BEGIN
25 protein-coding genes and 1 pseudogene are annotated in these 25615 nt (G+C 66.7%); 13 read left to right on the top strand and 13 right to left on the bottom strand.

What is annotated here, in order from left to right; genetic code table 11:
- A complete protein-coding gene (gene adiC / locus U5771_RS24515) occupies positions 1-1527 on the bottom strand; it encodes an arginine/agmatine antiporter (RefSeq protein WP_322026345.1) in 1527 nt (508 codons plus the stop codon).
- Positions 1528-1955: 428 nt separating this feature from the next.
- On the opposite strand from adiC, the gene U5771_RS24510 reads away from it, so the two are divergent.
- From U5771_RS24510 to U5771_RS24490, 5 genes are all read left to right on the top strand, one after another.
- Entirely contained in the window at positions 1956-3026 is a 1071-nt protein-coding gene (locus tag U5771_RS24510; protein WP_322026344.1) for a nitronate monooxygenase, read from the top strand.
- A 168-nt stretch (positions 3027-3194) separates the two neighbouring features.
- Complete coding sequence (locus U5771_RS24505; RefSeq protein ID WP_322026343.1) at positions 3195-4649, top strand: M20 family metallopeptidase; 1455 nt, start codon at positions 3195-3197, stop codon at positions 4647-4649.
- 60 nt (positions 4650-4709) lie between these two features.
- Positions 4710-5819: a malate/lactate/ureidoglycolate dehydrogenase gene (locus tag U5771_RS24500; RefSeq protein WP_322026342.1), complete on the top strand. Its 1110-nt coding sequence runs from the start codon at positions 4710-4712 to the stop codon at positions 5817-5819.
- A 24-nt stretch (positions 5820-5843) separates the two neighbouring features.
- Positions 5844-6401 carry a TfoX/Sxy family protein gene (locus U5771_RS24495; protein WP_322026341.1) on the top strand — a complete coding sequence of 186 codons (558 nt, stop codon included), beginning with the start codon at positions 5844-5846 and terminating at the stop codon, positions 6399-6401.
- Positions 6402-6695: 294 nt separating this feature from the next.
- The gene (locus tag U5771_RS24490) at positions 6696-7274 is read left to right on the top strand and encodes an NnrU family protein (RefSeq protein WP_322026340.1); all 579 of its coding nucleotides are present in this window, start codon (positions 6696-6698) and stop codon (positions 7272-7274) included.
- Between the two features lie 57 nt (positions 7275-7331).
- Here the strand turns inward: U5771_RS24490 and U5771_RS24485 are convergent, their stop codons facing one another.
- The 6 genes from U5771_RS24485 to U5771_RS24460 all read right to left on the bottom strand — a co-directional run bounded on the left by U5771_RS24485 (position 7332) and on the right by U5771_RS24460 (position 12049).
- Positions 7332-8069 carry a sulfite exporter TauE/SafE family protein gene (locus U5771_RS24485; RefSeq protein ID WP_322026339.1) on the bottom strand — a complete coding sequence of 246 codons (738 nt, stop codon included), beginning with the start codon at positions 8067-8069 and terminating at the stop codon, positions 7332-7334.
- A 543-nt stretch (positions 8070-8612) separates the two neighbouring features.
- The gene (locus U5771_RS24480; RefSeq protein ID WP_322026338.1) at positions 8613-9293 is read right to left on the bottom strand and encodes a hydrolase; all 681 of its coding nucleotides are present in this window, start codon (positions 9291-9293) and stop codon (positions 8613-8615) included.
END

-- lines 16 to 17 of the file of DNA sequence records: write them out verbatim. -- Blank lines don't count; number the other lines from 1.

- Between the two features lie 57 nt (positions 7275-7331).
- Here the strand turns inward: U5771_RS24490 and U5771_RS24485 are convergent, their stop codons facing one another.